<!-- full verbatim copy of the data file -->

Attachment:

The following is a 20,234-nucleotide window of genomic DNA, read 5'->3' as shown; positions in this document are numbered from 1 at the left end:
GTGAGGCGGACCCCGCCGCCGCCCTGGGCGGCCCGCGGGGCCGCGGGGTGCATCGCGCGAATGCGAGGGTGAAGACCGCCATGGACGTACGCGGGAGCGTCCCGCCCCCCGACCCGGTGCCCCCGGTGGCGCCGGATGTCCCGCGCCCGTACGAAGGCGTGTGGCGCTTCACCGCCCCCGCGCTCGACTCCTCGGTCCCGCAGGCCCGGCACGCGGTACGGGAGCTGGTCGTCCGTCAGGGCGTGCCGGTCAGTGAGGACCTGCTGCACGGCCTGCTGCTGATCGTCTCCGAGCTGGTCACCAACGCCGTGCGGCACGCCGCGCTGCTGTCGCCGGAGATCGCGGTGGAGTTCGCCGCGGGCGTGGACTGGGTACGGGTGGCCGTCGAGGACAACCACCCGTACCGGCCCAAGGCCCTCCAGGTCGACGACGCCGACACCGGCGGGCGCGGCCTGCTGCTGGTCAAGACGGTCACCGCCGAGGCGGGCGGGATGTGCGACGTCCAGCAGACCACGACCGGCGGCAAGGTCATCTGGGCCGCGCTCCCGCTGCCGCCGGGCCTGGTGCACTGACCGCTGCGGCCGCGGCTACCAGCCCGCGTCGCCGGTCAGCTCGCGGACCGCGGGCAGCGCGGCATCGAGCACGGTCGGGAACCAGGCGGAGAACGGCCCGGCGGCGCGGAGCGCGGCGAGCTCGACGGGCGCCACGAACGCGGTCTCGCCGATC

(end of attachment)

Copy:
The following is a 20,234-nucleotide window of genomic DNA, read 5'->3' as shown; positions in this document are numbered from 1 at the left end:
GTGAGGCGGACCCCGCCGCCGCCCTGGGCGGCCCGCGGGGCCGCGGGGTGCATCGCGCGAATGCGAGGGTGAAGACCGCCATGGACGTACGCGGGAGCGTCCCGCCCCCCGACCCGGTGCCCCCGGTGGCGCCGGATGTCCCGCGCCCGTACGAAGGCGTGTGGCGCTTCACCGCCCCCGCGCTCGACTCCTCGGTCCCGCAGGCCCGGCACGCGGTACGGGAGCTGGTCGTCCGTCAGGGCGTGCCGGTCAGTGAGGACCTGCTGCACGGCCTGCTGCTGATCGTCTCCGAGCTGGTCACCAACGCCGTGCGGCACGCCGCGCTGCTGTCGCCGGAGATCGCGGTGGAGTTCGCCGCGGGCGTGGACTGGGTACGGGTGGCCGTCGAGGACAACCACCCGTACCGGCCCAAGGCCCTCCAGGTCGACGACGCCGACACCGGCGGGCGCGGCCTGCTGCTGGTCAAGACGGTCACCGCCGAGGCGGGCGGGATGTGCGACGTCCAGCAGACCACGACCGGCGGCAAGGTCATCTGGGCCGCGCTCCCGCTGCCGCCGGGCCTGGTGCACTGACCGCTGCGGCCGCGGCTACCAGCCCGCGTCGCCGGTCAGCTCGCGGACCGCGGGCAGCGCGGCATCGAGCACGGTCGGGAACCAGGCGGAGAACGGCCCGGCGGCGCGGAGCGCGGCGAGCTCGACGGGCGCCACGAACGCGGTCTCGCCGATC